Last Saturday in a downtown Atlanta park, Black Republican Herman Cain announced his intent to run for president. The former pizza CEO makes for an interesting character in the 2012 campaign. Here's what you need to know about Cain...
Last Saturday in a downtown Atlanta park, Black Republican Herman Cain announced his intent to run for president. The former pizza CEO makes for an interesting character in the 2012 campaign.
Here’s what you need to know about Cain:
1) He’s an HBCU grad. Cain graduated from Morehouse College in 1967. He later worked as a mathematician while receiving a Masters in Computer Science from Purdue University.
2) He’s a food industry giant. Aside from heading Godfather’s Pizza, Cain also worked for the corporate divisions of Coca Cola, the Pillsbury Company, and Burger King. The millionaire has also served as chairman of the Federal Reserve Bank of Kansas City. Cain hosts a radio talk show in his hometown of Atlanta, but he has never held an elected office position.
3) He doesn’t think the Tea Party’s rhetoric has racist undertones. Cain is certainly challenging the idea that every African-American is loyal to the Democratic Party and liberal ideals. The proud Tea Partier said in March, “Accusing the Tea Party movement of racism is not only a cheap shot, it is totally inaccurate and it is a sign of desperation on the part of those who are intimidated by the growing strength of the Tea Party movement. …Would 2,500 racists vote for me for president? I don’t think so.”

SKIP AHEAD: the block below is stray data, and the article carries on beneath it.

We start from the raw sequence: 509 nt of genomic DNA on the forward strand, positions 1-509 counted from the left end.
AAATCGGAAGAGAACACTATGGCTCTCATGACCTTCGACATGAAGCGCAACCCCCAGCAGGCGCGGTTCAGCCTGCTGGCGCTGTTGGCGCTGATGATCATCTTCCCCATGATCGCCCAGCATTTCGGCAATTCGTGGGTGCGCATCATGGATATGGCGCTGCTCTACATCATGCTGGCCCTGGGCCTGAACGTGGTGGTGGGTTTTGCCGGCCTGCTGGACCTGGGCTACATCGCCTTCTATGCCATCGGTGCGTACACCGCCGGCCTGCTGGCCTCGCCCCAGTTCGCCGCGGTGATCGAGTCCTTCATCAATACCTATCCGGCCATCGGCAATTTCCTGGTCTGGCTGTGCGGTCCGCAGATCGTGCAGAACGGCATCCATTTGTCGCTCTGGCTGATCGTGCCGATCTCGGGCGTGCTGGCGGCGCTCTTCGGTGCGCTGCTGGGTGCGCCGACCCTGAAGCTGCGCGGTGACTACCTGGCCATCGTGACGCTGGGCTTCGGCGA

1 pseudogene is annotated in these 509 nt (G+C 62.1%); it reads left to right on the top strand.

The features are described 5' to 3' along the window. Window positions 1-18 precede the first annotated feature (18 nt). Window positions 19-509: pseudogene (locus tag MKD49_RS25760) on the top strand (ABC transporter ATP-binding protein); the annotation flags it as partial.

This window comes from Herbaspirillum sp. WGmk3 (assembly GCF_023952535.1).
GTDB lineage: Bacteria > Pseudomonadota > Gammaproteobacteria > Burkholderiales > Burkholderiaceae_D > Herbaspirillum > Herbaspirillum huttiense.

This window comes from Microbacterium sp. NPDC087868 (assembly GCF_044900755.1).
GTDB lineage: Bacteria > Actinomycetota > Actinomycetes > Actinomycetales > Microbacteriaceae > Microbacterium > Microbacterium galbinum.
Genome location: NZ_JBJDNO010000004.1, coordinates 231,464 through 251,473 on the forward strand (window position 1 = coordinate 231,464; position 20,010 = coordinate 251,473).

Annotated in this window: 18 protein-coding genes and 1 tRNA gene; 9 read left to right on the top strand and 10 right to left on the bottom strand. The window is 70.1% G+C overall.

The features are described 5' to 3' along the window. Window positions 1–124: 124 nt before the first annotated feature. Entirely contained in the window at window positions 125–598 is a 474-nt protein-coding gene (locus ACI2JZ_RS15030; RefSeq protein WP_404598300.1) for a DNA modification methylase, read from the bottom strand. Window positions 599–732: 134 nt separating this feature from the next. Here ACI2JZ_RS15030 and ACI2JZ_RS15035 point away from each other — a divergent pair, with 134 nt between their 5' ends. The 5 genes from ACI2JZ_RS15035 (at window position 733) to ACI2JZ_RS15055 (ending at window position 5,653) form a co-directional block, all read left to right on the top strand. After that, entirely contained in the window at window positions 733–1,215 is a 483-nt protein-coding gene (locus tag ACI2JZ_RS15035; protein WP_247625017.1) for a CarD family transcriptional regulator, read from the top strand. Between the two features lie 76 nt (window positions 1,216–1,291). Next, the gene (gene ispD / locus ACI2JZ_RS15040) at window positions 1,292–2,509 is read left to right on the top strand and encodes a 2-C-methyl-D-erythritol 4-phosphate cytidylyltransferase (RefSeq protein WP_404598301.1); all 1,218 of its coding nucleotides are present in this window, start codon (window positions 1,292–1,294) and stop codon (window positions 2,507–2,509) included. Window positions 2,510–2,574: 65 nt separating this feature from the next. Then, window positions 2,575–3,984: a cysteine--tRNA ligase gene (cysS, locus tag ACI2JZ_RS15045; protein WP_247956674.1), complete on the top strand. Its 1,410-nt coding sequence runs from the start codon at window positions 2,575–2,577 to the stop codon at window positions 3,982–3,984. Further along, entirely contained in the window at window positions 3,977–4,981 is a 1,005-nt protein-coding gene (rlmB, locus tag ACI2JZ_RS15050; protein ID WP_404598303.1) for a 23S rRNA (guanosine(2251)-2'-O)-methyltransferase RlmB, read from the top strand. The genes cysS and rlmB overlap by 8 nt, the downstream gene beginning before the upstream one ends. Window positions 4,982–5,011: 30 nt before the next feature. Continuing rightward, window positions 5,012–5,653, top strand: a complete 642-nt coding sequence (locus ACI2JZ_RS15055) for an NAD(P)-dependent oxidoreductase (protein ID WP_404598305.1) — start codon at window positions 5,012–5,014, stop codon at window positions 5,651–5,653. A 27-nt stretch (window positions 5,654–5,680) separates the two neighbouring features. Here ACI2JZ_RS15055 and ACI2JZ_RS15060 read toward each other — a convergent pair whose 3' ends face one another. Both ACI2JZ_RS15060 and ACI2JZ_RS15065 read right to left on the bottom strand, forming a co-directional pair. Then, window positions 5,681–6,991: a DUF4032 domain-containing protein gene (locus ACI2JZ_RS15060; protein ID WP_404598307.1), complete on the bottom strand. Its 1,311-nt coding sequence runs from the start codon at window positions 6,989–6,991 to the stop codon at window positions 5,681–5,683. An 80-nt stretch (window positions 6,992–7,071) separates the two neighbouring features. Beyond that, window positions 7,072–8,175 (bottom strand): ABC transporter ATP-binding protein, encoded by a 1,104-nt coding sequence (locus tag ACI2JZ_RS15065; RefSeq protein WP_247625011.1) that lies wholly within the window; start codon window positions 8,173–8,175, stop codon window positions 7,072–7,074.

4) He’s very critical of President Barack Obama’s performance. Cain described the current administration as the worst in recent history — he blames the President for the state of the economy and disagrees with the concept of universal healthcare. When asked if he thought President Obama was a patriot, he answered simply, “No.”
5) He’s doing well in the polls. A recent Gallup poll cited Cain as the most likable of the Republican candidates. Earlier this month, political pundits rated him the clear winner of the GOP’s first debate in South Carolina.
It’s too early to predict if Cain will win the GOP nomination, but if nothing else, his run will certainly be one to pay close attention to.
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